Tuesday, August 01, 2006

Homers, But Honest

Most American boys I know pass through a phase of passionate devotion to some sports team. Most grow out of it; some never do. "American" and "boys" because I haven't talked enough about it to people outside those categories to extend the generalization.

For me, a teenager on the edge of Philly in the early 1970s, it was the Philadelphia Flyers of the National Hockey League. I don't want to get into the whole Broad Street Bullies debate, or whether they degraded the sport (probably, but it was headed that way anyhow and there was more to the team than the goons).

I followed the team, as did most of my peers, mostly on the radio. This seems impossibly quaint now, but that's how it was. I remember playing in a jazz band concert on one of the nights of a Stanley Cup finals game and one of the trombone players smuggling a transistor radio onstage so we could follow the score at very low volume between numbers.

Which meant the Flyers were, for the youthful me, the voice of Gene Hart, the team's indomitable play-calling radio announcer.

He worked for the team. There never was any secret about that. He celebrated their goals with a characteristic call that still brings a smile when I hear anyone imitate it well (Hart died in 1999). But he described the action accurately. He called the goals for the other teams, too, with an equally characteristic, but totally different voice. A quick, crestfallen word, not the euphoric call of the home-team's goal.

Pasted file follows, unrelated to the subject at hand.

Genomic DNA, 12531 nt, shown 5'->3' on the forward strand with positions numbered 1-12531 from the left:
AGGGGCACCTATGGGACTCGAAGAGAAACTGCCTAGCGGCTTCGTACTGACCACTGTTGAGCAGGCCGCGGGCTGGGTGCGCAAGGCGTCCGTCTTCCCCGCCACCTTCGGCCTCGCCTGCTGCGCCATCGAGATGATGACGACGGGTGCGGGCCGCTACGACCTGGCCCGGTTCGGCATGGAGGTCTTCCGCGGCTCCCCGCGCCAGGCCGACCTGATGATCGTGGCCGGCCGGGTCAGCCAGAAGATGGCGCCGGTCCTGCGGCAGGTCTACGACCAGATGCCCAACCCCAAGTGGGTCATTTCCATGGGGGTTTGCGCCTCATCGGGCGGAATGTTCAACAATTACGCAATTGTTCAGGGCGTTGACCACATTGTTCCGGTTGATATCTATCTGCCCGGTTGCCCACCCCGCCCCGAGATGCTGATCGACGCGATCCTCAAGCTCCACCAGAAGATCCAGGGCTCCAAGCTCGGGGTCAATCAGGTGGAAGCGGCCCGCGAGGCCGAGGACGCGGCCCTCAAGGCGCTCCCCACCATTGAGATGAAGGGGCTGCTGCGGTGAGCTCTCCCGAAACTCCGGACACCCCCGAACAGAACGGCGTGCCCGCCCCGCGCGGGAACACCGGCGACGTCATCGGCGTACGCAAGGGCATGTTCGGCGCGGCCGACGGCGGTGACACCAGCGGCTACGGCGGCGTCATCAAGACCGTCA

If the Flyers were scrambling, or someone made a bad pass, he'd point that out at once. If it cost them a game, he made no bones about it. But you never doubted whose side he was on.

In the '80s, when I was rattling around in the cellars of journalism, having fun and freelancing, I spent a few seasons covering the Flyers and got to watch Gene Hart at close range, and made a passing acquaintance with him. He was a big man -- actually a teacher by profession -- with a voluminous knowledge and fine tastes that he never got to show in the broadcast booth. When he was there, he was not there to spout about opera; he was there to call a hockey game for the team in a blue-collar city for the sake of the fans. He never forgot that.

It won him respect, even, in a sense, from some of the team's most hated enemies. One of the last memories I have of him is when his health problems started to pile up and he actually began to miss games for the first time in two decades. I remember Hart chuckling merrily about a card he'd gotten that read, "Get well soon, you fat sack of shit. Love, Rangers fans."

When I think of my ideal of a journalist, he's actually one of the men who come to mind. Not all the time, but especially in times of crisis or war. I want him to call it straight, tell me when it goes right, when it goes wrong. But I don't ever want to have to spend a lot of time trying to figure out if he and I are rooting for the same side to win.